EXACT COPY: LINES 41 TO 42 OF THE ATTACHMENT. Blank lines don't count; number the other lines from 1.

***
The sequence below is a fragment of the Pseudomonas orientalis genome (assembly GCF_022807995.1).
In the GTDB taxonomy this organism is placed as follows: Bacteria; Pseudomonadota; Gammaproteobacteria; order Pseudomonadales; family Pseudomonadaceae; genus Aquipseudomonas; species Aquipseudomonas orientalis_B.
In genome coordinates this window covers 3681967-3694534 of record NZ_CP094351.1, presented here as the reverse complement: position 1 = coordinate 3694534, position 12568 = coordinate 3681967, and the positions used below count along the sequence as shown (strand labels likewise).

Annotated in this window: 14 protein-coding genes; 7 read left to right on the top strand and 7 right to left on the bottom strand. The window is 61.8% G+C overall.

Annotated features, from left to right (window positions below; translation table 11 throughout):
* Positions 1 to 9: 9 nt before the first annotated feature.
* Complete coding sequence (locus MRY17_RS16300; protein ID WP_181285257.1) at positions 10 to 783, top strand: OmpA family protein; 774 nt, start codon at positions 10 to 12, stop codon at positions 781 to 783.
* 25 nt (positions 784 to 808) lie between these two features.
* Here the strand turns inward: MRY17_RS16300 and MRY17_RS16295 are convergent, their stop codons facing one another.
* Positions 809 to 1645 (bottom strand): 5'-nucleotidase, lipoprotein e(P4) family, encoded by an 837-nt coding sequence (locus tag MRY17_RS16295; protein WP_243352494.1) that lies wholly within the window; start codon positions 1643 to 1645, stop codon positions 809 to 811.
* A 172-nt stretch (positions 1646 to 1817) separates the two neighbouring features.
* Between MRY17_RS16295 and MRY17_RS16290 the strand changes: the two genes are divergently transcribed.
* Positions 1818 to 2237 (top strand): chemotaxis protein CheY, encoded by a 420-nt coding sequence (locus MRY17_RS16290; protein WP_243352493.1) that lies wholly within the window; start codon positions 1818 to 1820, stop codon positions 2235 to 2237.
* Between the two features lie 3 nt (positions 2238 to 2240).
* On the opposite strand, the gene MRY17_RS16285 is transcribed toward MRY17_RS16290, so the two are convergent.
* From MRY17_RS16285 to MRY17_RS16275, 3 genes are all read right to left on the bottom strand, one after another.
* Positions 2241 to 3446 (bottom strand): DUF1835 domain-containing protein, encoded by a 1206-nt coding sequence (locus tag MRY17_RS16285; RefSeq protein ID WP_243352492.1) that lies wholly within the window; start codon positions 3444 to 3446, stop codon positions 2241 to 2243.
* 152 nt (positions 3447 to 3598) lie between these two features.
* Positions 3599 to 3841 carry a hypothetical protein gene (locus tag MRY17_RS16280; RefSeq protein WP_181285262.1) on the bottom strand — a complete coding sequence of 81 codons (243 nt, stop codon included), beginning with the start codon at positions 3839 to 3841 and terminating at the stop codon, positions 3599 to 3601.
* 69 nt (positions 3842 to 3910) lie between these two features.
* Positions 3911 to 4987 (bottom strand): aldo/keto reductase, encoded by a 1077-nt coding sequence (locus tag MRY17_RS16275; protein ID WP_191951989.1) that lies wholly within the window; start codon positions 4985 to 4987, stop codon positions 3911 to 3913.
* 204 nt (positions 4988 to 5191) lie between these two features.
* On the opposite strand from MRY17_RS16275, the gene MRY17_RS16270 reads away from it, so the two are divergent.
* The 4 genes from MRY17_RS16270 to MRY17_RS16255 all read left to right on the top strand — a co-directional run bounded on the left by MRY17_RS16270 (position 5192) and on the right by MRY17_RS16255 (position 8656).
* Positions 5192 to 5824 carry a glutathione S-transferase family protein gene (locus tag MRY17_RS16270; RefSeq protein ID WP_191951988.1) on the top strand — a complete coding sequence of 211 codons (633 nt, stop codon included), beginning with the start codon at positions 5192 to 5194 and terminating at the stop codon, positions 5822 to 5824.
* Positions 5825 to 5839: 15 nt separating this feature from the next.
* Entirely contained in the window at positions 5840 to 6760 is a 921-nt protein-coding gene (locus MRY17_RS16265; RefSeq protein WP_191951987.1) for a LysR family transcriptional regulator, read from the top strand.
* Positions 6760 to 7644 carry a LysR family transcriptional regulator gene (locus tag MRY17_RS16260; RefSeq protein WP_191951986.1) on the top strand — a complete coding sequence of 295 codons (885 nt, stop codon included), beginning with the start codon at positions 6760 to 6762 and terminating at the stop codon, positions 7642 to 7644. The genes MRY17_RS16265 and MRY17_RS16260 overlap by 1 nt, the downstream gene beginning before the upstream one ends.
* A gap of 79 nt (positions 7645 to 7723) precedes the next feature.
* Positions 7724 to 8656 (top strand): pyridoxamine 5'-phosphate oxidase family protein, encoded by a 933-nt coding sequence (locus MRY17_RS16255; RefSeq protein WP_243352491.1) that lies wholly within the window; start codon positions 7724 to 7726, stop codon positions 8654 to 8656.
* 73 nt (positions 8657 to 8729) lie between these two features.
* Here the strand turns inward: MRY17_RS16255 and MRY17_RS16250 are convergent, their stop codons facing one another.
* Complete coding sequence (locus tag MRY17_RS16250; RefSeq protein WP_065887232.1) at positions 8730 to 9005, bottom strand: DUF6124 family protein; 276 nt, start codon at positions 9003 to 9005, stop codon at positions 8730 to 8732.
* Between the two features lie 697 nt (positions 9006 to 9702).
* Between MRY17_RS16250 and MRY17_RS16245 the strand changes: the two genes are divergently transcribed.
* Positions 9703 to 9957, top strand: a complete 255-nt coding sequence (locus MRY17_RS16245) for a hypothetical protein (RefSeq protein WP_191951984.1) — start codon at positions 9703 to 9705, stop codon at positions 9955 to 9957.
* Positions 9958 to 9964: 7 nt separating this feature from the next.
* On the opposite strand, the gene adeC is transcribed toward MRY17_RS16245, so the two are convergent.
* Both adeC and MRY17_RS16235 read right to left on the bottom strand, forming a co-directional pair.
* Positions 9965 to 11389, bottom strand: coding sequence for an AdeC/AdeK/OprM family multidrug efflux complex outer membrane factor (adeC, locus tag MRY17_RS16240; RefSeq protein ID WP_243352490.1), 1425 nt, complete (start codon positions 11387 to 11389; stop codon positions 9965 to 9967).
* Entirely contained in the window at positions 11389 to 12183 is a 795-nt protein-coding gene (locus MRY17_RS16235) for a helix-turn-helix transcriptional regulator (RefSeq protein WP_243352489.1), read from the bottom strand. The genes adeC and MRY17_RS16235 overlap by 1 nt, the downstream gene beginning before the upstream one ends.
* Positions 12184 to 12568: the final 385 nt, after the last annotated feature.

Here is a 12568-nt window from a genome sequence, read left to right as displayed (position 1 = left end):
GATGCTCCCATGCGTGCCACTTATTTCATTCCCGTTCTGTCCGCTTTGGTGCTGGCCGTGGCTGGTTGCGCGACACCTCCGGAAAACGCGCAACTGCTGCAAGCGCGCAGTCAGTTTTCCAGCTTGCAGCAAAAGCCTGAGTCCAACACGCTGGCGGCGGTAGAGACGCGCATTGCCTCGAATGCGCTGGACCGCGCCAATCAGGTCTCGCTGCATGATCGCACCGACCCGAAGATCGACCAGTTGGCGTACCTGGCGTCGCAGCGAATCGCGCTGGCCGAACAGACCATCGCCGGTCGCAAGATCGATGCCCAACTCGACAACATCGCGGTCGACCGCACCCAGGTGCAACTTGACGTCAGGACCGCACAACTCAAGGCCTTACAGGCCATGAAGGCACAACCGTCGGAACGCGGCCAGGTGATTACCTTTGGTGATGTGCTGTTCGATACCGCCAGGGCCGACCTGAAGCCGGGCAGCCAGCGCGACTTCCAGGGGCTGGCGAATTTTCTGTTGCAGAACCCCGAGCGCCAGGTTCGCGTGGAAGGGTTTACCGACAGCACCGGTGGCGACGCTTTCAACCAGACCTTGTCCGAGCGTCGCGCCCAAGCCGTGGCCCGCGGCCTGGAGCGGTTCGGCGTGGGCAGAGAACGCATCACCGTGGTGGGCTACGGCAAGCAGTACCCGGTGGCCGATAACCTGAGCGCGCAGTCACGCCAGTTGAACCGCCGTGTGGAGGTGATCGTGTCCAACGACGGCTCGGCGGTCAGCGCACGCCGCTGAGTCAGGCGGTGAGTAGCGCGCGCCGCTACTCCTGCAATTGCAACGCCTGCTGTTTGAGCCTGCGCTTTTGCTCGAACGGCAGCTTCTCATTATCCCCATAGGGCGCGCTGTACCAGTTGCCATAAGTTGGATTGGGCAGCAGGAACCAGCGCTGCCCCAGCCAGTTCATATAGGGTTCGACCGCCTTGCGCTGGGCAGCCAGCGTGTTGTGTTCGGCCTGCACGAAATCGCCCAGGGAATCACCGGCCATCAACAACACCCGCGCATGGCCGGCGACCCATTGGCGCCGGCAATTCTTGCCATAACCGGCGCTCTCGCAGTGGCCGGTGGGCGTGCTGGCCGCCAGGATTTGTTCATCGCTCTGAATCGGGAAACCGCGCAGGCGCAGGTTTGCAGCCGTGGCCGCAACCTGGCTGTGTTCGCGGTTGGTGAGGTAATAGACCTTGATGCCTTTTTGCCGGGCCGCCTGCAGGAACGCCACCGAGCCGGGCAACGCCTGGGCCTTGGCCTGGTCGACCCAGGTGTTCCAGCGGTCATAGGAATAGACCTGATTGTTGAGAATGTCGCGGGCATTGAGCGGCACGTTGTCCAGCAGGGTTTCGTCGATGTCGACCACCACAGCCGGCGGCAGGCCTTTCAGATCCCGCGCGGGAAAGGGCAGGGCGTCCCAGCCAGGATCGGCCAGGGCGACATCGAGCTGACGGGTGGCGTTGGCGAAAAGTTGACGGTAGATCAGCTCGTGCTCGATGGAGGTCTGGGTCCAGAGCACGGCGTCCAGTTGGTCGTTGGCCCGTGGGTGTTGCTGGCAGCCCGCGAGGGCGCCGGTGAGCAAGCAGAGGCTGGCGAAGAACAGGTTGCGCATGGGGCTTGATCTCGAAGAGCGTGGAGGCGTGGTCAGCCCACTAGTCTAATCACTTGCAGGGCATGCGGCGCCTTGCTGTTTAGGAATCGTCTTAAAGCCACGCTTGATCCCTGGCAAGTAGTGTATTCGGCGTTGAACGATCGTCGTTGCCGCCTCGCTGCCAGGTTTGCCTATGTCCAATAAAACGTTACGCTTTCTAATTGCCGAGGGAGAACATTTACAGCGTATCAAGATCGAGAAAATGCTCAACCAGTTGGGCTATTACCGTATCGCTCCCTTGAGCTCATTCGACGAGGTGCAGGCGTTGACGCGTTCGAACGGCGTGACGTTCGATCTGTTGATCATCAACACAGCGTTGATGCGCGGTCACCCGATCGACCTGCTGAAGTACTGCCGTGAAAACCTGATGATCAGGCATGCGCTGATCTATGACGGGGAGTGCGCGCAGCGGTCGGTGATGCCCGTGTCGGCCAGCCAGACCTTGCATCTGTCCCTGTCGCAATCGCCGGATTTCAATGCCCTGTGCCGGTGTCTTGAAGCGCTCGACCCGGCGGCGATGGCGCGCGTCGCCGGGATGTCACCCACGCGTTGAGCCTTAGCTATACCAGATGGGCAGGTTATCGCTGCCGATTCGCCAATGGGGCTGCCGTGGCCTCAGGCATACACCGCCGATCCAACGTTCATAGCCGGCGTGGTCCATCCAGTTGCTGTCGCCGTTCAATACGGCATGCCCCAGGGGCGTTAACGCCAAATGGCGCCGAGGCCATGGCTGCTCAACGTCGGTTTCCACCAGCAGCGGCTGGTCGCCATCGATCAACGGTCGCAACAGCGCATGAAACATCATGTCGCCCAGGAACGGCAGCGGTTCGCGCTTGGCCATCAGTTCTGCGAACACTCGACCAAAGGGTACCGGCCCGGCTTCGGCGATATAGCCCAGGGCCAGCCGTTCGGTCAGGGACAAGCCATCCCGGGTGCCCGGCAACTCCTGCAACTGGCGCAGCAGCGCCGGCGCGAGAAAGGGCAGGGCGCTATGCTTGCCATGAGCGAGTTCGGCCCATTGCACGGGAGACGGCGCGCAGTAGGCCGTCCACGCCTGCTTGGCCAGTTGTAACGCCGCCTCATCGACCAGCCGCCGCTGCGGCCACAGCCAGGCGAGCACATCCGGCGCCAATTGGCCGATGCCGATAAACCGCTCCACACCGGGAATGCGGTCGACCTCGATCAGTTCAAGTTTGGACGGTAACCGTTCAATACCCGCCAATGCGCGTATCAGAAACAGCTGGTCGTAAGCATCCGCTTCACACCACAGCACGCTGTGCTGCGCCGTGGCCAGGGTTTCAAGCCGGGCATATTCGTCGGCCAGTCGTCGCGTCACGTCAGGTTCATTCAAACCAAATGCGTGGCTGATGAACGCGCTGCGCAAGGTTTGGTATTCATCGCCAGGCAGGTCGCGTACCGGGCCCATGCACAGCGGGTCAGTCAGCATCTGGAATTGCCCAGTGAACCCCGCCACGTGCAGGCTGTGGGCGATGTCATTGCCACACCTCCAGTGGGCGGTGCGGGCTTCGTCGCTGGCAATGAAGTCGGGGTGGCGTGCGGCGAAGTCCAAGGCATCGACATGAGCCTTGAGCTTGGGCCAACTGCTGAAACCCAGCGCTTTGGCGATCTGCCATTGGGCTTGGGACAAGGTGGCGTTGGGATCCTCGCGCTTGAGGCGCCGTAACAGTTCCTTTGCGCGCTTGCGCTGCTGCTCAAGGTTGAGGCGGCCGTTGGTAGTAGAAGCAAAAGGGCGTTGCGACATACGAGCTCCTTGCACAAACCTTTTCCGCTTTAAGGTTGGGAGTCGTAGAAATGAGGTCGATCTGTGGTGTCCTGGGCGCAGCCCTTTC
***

* Entirely contained in the window at positions 11389 to 12183 is a 795-nt protein-coding gene (locus MRY17_RS16235) for a helix-turn-helix transcriptional regulator (RefSeq protein WP_243352489.1), read from the bottom strand. The genes adeC and MRY17_RS16235 overlap by 1 nt, the downstream gene beginning before the upstream one ends.
* Positions 12184 to 12568: the final 385 nt, after the last annotated feature.